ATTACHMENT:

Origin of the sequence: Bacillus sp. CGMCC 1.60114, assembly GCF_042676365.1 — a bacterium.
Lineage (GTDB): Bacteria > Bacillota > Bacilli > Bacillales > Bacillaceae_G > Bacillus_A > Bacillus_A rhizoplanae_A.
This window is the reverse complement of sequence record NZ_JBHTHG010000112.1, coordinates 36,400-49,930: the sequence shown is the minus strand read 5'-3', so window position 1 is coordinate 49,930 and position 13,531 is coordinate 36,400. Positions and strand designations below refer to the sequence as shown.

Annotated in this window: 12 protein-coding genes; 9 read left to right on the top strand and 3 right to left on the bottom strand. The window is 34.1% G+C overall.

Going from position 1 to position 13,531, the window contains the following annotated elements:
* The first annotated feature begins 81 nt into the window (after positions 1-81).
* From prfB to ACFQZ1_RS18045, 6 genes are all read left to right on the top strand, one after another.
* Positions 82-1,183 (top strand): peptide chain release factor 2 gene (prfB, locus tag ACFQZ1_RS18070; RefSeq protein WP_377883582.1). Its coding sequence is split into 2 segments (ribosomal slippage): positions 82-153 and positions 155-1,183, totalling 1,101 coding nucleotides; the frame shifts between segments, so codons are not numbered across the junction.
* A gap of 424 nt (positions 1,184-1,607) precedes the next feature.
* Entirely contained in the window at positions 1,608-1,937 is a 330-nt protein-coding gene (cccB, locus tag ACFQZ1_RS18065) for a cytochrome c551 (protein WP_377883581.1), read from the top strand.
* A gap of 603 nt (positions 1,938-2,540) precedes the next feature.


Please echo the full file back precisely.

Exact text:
Origin of the sequence: Bacillus sp. CGMCC 1.60114, assembly GCF_042676365.1 — a bacterium.
Lineage (GTDB): Bacteria > Bacillota > Bacilli > Bacillales > Bacillaceae_G > Bacillus_A > Bacillus_A rhizoplanae_A.
This window is the reverse complement of sequence record NZ_JBHTHG010000112.1, coordinates 36,400-49,930: the sequence shown is the minus strand read 5'-3', so window position 1 is coordinate 49,930 and position 13,531 is coordinate 36,400. Positions and strand designations below refer to the sequence as shown.

Annotated in this window: 12 protein-coding genes; 9 read left to right on the top strand and 3 right to left on the bottom strand. The window is 34.1% G+C overall.

Going from position 1 to position 13,531, the window contains the following annotated elements:
* The first annotated feature begins 81 nt into the window (after positions 1-81).
* From prfB to ACFQZ1_RS18045, 6 genes are all read left to right on the top strand, one after another.
* Positions 82-1,183 (top strand): peptide chain release factor 2 gene (prfB, locus tag ACFQZ1_RS18070; RefSeq protein WP_377883582.1). Its coding sequence is split into 2 segments (ribosomal slippage): positions 82-153 and positions 155-1,183, totalling 1,101 coding nucleotides; the frame shifts between segments, so codons are not numbered across the junction.
* A gap of 424 nt (positions 1,184-1,607) precedes the next feature.
* Entirely contained in the window at positions 1,608-1,937 is a 330-nt protein-coding gene (cccB, locus tag ACFQZ1_RS18065) for a cytochrome c551 (protein WP_377883581.1), read from the top strand.
* A gap of 603 nt (positions 1,938-2,540) precedes the next feature.